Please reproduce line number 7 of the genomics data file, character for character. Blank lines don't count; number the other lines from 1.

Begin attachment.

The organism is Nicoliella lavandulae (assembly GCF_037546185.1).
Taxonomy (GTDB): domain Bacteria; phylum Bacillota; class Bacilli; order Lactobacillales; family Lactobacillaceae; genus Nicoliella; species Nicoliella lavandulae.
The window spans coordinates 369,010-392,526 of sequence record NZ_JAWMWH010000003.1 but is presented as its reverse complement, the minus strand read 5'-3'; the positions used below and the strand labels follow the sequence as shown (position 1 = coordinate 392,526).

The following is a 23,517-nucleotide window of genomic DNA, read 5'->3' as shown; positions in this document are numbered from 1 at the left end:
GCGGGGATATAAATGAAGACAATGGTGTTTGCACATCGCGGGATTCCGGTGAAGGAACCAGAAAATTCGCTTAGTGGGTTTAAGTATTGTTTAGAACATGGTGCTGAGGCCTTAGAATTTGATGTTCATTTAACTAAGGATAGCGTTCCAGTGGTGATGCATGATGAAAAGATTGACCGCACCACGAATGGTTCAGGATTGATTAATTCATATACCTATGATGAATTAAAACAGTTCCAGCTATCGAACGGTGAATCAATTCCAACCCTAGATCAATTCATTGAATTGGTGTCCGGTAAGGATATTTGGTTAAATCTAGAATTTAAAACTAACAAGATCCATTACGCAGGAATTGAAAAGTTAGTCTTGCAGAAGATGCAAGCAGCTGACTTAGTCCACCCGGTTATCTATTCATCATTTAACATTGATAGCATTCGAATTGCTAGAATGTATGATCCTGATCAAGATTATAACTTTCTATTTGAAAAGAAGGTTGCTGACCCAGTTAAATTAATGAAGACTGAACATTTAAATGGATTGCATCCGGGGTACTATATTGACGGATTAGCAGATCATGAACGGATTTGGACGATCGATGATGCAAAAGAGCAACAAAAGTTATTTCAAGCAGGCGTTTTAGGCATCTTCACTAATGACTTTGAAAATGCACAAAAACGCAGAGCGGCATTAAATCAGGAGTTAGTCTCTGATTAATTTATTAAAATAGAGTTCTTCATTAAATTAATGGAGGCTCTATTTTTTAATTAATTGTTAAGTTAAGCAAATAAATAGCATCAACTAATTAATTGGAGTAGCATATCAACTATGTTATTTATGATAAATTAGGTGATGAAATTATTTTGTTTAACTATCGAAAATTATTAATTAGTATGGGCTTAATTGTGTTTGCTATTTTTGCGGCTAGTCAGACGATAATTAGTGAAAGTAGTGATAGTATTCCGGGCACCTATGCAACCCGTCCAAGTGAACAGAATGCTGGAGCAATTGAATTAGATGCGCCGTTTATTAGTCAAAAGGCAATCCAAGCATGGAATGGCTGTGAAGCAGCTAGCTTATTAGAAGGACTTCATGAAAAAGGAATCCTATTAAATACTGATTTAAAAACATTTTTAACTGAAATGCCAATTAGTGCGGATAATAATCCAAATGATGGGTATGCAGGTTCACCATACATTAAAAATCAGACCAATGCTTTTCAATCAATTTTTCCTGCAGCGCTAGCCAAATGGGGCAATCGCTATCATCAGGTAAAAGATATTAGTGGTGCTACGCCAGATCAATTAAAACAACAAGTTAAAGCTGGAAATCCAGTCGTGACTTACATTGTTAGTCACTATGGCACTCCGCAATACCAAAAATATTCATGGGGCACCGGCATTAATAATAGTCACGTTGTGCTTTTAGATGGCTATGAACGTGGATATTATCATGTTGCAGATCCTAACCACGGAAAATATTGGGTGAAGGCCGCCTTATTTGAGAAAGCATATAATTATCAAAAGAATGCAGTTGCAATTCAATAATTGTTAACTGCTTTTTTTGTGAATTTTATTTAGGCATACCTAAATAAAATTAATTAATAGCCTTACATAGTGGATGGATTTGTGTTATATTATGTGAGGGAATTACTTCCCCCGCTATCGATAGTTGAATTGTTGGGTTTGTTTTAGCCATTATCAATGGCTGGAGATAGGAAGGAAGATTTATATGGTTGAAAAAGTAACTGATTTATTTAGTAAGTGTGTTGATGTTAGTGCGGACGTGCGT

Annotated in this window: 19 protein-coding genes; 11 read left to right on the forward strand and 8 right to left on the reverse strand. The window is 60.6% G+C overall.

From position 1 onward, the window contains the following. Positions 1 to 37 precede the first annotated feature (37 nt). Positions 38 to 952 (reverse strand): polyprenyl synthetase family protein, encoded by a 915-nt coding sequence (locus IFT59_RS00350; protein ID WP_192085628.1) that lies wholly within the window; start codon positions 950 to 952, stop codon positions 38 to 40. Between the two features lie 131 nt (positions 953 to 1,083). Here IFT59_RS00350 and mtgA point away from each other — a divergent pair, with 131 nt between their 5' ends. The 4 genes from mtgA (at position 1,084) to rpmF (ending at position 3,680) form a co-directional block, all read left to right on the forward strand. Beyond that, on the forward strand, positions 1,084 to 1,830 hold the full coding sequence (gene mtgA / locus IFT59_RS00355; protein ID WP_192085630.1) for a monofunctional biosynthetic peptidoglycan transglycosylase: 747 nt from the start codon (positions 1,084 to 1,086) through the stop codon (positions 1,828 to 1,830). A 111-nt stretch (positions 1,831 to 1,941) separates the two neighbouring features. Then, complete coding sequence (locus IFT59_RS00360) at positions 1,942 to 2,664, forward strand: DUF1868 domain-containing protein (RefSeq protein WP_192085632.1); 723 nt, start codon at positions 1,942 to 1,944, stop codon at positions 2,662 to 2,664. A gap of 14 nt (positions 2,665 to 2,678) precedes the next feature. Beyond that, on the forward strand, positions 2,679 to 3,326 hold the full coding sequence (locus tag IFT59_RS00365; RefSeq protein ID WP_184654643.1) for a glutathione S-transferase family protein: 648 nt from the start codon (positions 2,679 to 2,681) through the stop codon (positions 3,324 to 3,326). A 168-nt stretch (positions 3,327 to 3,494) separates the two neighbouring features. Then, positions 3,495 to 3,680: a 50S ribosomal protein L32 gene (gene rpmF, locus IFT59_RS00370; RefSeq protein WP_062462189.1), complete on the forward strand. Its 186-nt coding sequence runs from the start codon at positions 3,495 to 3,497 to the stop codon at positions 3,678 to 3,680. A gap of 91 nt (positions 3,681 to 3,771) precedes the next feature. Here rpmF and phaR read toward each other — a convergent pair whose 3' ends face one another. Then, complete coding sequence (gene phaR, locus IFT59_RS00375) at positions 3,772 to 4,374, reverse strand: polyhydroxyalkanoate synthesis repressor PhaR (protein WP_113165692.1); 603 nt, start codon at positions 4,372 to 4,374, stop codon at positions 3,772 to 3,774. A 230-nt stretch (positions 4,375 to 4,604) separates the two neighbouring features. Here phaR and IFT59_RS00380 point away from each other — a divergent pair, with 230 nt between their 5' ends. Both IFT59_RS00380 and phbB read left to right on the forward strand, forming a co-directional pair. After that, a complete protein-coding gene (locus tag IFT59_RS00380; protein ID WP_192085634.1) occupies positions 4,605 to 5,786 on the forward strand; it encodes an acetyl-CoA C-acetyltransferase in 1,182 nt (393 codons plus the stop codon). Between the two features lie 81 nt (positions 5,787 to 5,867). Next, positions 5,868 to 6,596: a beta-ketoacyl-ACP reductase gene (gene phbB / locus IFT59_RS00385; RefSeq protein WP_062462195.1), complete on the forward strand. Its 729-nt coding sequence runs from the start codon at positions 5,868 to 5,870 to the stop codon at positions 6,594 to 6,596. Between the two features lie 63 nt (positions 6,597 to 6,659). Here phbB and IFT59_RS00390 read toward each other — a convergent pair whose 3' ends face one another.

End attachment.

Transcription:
From position 1 onward, the window contains the following. Positions 1 to 37 precede the first annotated feature (37 nt). Positions 38 to 952 (reverse strand): polyprenyl synthetase family protein, encoded by a 915-nt coding sequence (locus IFT59_RS00350; protein ID WP_192085628.1) that lies wholly within the window; start codon positions 950 to 952, stop codon positions 38 to 40. Between the two features lie 131 nt (positions 953 to 1,083). Here IFT59_RS00350 and mtgA point away from each other — a divergent pair, with 131 nt between their 5' ends. The 4 genes from mtgA (at position 1,084) to rpmF (ending at position 3,680) form a co-directional block, all read left to right on the forward strand. Beyond that, on the forward strand, positions 1,084 to 1,830 hold the full coding sequence (gene mtgA / locus IFT59_RS00355; protein ID WP_192085630.1) for a monofunctional biosynthetic peptidoglycan transglycosylase: 747 nt from the start codon (positions 1,084 to 1,086) through the stop codon (positions 1,828 to 1,830). A 111-nt stretch (positions 1,831 to 1,941) separates the two neighbouring features. Then, complete coding sequence (locus IFT59_RS00360) at positions 1,942 to 2,664, forward strand: DUF1868 domain-containing protein (RefSeq protein WP_192085632.1); 723 nt, start codon at positions 1,942 to 1,944, stop codon at positions 2,662 to 2,664. A gap of 14 nt (positions 2,665 to 2,678) precedes the next feature. Beyond that, on the forward strand, positions 2,679 to 3,326 hold the full coding sequence (locus tag IFT59_RS00365; RefSeq protein ID WP_184654643.1) for a glutathione S-transferase family protein: 648 nt from the start codon (positions 2,679 to 2,681) through the stop codon (positions 3,324 to 3,326). A 168-nt stretch (positions 3,327 to 3,494) separates the two neighbouring features. Then, positions 3,495 to 3,680: a 50S ribosomal protein L32 gene (gene rpmF, locus IFT59_RS00370; RefSeq protein WP_062462189.1), complete on the forward strand. Its 186-nt coding sequence runs from the start codon at positions 3,495 to 3,497 to the stop codon at positions 3,678 to 3,680. A gap of 91 nt (positions 3,681 to 3,771) precedes the next feature. Here rpmF and phaR read toward each other — a convergent pair whose 3' ends face one another. Then, complete coding sequence (gene phaR, locus IFT59_RS00375) at positions 3,772 to 4,374, reverse strand: polyhydroxyalkanoate synthesis repressor PhaR (protein WP_113165692.1); 603 nt, start codon at positions 4,372 to 4,374, stop codon at positions 3,772 to 3,774. A 230-nt stretch (positions 4,375 to 4,604) separates the two neighbouring features. Here phaR and IFT59_RS00380 point away from each other — a divergent pair, with 230 nt between their 5' ends. Both IFT59_RS00380 and phbB read left to right on the forward strand, forming a co-directional pair. After that, a complete protein-coding gene (locus tag IFT59_RS00380; protein ID WP_192085634.1) occupies positions 4,605 to 5,786 on the forward strand; it encodes an acetyl-CoA C-acetyltransferase in 1,182 nt (393 codons plus the stop codon). Between the two features lie 81 nt (positions 5,787 to 5,867). Next, positions 5,868 to 6,596: a beta-ketoacyl-ACP reductase gene (gene phbB / locus IFT59_RS00385; RefSeq protein WP_062462195.1), complete on the forward strand. Its 729-nt coding sequence runs from the start codon at positions 5,868 to 5,870 to the stop codon at positions 6,594 to 6,596. Between the two features lie 63 nt (positions 6,597 to 6,659). Here phbB and IFT59_RS00390 read toward each other — a convergent pair whose 3' ends face one another.